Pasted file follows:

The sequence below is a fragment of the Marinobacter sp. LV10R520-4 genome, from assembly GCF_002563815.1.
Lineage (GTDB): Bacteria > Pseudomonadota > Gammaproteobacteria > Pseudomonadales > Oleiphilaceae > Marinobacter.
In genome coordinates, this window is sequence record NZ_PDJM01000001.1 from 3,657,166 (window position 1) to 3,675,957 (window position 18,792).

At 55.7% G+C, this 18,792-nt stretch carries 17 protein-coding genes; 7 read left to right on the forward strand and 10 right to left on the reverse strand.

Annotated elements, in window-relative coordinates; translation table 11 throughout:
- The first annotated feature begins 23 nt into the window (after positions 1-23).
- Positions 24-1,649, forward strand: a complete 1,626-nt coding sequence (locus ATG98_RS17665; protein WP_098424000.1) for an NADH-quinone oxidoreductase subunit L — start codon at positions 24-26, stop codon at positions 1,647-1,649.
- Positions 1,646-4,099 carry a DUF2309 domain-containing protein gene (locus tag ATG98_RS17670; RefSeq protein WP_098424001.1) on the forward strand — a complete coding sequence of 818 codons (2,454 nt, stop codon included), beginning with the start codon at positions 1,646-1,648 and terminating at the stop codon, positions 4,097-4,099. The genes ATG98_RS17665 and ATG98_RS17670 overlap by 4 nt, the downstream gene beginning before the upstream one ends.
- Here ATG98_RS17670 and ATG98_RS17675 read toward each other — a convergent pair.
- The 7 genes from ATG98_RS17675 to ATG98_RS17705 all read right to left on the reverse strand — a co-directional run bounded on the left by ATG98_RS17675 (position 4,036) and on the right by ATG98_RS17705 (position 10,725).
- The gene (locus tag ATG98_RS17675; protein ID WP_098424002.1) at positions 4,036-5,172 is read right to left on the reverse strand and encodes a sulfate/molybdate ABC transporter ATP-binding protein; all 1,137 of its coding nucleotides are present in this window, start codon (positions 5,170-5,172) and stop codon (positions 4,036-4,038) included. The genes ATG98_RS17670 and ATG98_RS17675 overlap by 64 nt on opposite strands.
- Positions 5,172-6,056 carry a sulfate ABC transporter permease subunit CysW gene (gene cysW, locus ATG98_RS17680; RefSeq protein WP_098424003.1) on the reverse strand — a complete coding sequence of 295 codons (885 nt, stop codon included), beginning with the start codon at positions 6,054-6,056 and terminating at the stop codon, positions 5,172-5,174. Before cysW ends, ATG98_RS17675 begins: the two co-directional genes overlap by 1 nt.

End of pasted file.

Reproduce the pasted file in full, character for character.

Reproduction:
The sequence below is a fragment of the Marinobacter sp. LV10R520-4 genome, from assembly GCF_002563815.1.
Lineage (GTDB): Bacteria > Pseudomonadota > Gammaproteobacteria > Pseudomonadales > Oleiphilaceae > Marinobacter.
In genome coordinates, this window is sequence record NZ_PDJM01000001.1 from 3,657,166 (window position 1) to 3,675,957 (window position 18,792).

At 55.7% G+C, this 18,792-nt stretch carries 17 protein-coding genes; 7 read left to right on the forward strand and 10 right to left on the reverse strand.

Annotated elements, in window-relative coordinates; translation table 11 throughout:
- The first annotated feature begins 23 nt into the window (after positions 1-23).
- Positions 24-1,649, forward strand: a complete 1,626-nt coding sequence (locus ATG98_RS17665; protein WP_098424000.1) for an NADH-quinone oxidoreductase subunit L — start codon at positions 24-26, stop codon at positions 1,647-1,649.
- Positions 1,646-4,099 carry a DUF2309 domain-containing protein gene (locus tag ATG98_RS17670; RefSeq protein WP_098424001.1) on the forward strand — a complete coding sequence of 818 codons (2,454 nt, stop codon included), beginning with the start codon at positions 1,646-1,648 and terminating at the stop codon, positions 4,097-4,099. The genes ATG98_RS17665 and ATG98_RS17670 overlap by 4 nt, the downstream gene beginning before the upstream one ends.
- Here ATG98_RS17670 and ATG98_RS17675 read toward each other — a convergent pair.
- The 7 genes from ATG98_RS17675 to ATG98_RS17705 all read right to left on the reverse strand — a co-directional run bounded on the left by ATG98_RS17675 (position 4,036) and on the right by ATG98_RS17705 (position 10,725).
- The gene (locus tag ATG98_RS17675; protein ID WP_098424002.1) at positions 4,036-5,172 is read right to left on the reverse strand and encodes a sulfate/molybdate ABC transporter ATP-binding protein; all 1,137 of its coding nucleotides are present in this window, start codon (positions 5,170-5,172) and stop codon (positions 4,036-4,038) included. The genes ATG98_RS17670 and ATG98_RS17675 overlap by 64 nt on opposite strands.
- Positions 5,172-6,056 carry a sulfate ABC transporter permease subunit CysW gene (gene cysW, locus ATG98_RS17680; RefSeq protein WP_098424003.1) on the reverse strand — a complete coding sequence of 295 codons (885 nt, stop codon included), beginning with the start codon at positions 6,054-6,056 and terminating at the stop codon, positions 5,172-5,174. Before cysW ends, ATG98_RS17675 begins: the two co-directional genes overlap by 1 nt.